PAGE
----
• Increase biking and walking, as well as the safety for non-motorized transportation
  • Increase mobility and safety for non-motorized users
  • Help regional agencies achieve their greenhouse gas reduction goals
  • Enhance public health, including the reduction of childhood obesity, through the use of projects eligible for Safe Routes to Schools Program funding
  • Ensure that disadvantaged communities fully share in program benefits (25% of the program)
  • Provide a broad spectrum of projects to benefit many types of active transportation users

All projects applying for 2017 ATP Augmentation funding, including projects with no changes to the schedule or funding plan, must submit supplemental application material:

  • Updated schedule and funding plan using a Project Programming Request Form
  • Authorization letter, signed by the Chief Executive Officer or other authorized officer, confirming that the project can be delivered in the proposed time frame and that it’s still fully funded
  • Optional: A one-page application update that explains any significant changes to the project since the original application; this will be used for project scope clarifications only and not result in a revised score

Projects will be selected based on their 2017 ATP score and deliverability. Since most of the funding will be available for 2017-18 and 2018-19 (as opposed to 2019-20 and 2020-21), you earn higher marks for delivering more components in the first two fiscal years.

By August 1, you needed to send a package to the California Transportation Commission with five hard copies and one electronic copy. You needed to send an additional copy to the Regional Transportation Planning Agency or County Transportation Commission within which the project is located and yet another copy to the Metropolitan Planning Organization. (See the “CA MPO & RTPA Contacts” list.)

Looking Ahead

These are exciting times as agencies have new opportunities to seize significant increases in funding. As these programs roll out, we’ll keep on top of them and share the details with you. If you have any questions in the meantime about SB1, please share them here. We’ll do our best to answer them.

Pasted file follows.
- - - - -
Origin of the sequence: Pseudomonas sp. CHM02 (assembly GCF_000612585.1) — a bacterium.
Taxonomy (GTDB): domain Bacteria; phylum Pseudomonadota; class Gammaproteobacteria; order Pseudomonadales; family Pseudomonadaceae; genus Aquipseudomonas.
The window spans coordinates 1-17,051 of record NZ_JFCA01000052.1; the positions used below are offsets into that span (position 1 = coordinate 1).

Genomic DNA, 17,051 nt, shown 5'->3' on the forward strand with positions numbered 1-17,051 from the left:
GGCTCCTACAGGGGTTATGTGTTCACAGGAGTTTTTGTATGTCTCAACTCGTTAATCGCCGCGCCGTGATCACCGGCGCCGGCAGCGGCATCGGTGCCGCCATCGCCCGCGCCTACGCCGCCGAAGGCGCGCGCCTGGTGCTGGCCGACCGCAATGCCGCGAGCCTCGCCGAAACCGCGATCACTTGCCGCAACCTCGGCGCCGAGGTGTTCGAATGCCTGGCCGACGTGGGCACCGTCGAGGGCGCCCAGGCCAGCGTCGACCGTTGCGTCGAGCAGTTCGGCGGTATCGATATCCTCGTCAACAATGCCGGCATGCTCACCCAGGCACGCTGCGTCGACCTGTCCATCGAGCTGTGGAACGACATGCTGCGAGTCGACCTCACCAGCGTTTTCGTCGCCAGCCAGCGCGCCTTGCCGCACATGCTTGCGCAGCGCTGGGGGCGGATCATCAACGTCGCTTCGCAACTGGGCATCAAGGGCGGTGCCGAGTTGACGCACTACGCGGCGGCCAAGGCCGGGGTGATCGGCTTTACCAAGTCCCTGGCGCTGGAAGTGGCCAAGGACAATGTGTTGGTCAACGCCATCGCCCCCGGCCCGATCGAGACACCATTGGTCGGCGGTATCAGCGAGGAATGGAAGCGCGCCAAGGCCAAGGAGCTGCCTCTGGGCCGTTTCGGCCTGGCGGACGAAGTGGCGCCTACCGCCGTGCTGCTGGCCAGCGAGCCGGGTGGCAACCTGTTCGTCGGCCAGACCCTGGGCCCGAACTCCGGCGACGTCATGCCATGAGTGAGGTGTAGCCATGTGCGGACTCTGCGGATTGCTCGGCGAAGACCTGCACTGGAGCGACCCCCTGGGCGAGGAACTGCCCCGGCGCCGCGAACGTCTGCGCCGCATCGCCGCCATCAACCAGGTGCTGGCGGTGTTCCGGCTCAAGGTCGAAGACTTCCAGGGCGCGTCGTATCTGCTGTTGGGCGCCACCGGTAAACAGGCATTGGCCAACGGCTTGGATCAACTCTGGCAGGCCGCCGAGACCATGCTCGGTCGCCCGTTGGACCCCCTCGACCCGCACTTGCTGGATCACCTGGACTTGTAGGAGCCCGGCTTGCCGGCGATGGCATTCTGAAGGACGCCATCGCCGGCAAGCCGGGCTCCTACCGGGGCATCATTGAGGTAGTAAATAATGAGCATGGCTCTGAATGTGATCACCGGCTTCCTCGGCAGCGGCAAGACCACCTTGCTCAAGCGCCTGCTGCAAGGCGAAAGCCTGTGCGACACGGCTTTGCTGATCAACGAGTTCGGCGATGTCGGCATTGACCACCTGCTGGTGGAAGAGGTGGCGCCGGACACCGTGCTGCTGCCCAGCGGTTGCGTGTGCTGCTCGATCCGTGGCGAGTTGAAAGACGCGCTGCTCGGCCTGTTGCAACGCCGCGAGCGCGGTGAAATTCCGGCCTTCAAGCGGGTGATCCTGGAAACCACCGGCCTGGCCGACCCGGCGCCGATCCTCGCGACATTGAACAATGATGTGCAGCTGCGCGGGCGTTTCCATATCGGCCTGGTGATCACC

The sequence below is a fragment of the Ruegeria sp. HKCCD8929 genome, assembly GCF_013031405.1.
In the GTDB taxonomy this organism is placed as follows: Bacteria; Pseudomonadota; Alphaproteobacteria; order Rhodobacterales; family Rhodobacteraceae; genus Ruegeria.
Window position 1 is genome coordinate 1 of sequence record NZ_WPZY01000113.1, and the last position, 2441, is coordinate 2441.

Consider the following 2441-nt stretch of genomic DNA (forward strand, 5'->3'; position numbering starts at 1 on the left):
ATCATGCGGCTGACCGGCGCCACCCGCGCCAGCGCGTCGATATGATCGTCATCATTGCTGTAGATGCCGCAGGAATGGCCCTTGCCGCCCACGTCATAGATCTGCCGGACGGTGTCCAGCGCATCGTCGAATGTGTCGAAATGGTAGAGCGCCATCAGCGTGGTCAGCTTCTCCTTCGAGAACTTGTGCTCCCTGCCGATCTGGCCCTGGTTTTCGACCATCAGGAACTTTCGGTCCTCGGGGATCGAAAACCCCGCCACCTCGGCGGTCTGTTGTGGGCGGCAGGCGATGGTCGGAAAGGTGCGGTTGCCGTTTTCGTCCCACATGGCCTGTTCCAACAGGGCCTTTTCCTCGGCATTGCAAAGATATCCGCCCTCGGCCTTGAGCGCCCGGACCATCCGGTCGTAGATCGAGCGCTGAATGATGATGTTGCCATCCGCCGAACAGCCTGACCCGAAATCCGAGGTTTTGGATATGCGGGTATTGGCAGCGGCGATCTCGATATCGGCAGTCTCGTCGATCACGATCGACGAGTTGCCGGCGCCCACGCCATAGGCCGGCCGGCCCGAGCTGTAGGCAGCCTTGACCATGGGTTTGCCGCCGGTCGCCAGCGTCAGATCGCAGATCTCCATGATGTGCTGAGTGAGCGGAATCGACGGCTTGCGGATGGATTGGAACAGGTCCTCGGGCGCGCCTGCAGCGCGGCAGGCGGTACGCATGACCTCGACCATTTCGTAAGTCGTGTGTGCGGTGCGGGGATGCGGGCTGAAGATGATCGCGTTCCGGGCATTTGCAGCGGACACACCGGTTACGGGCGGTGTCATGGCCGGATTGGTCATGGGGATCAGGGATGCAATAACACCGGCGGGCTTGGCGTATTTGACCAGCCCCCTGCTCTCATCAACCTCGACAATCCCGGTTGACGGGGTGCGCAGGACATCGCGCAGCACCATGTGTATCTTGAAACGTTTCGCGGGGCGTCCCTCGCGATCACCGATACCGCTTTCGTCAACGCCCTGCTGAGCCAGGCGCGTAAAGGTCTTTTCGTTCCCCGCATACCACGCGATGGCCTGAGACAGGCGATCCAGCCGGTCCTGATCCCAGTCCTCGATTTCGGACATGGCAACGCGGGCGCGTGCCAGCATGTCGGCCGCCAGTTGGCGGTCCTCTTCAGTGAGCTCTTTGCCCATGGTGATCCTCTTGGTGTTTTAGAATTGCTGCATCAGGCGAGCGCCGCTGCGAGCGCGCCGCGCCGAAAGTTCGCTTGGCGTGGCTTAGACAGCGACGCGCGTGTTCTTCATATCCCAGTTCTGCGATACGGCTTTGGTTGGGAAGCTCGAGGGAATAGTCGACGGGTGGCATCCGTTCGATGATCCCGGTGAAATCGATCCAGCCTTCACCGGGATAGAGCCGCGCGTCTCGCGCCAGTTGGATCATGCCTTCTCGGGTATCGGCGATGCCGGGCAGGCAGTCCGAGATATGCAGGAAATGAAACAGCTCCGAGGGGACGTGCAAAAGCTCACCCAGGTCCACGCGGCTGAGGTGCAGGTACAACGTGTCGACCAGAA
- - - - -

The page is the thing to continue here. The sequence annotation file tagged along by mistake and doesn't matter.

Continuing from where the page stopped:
Stay up-to-date on SB1 guidelines by visiting www.weareharris.com/sb1

Author

Scott D. Alman, PE, QSD

For more than 30 years, Scott has helped ensure that civil engineering and development projects translate into improved living conditions for communities across California. Scott is an expert in both the municipal and private sector realm. He has comprehensive knowledge of public works engineering with expertise in pavement condition surveys, cost estimating, and project pro-forma preparation and evaluation. Scott has served as city engineer in cities such as Soledad, Monte Sereno, San Ramon, Hercules, and East Palo Alto, California, to name a few. He's adept at managing all stages of private development as well, shepherding large project applications through the municipal entitlement process and, through Harris, providing short- and long-term interim staffing services to municipal agencies.

Author

Gary Yagade, PE

Gary Yagade is Vice President of Engineering Services at Harris & Associates. His enthusiasm, experience and vision have factored heavily into smart engineering solutions over the past 30 years. An expert in floodplain management, transportation, water and wastewater, he takes the greatest pride in projects that enhance the public’s benefit and safety. Before coming to Harris, he managed an integrated water resources and environmental sciences operation with 80 employees and $25 million in annual revenue. He was also project manager for the $48 million California Department of Water Resources contract for engineering services for floodplain delineation and management.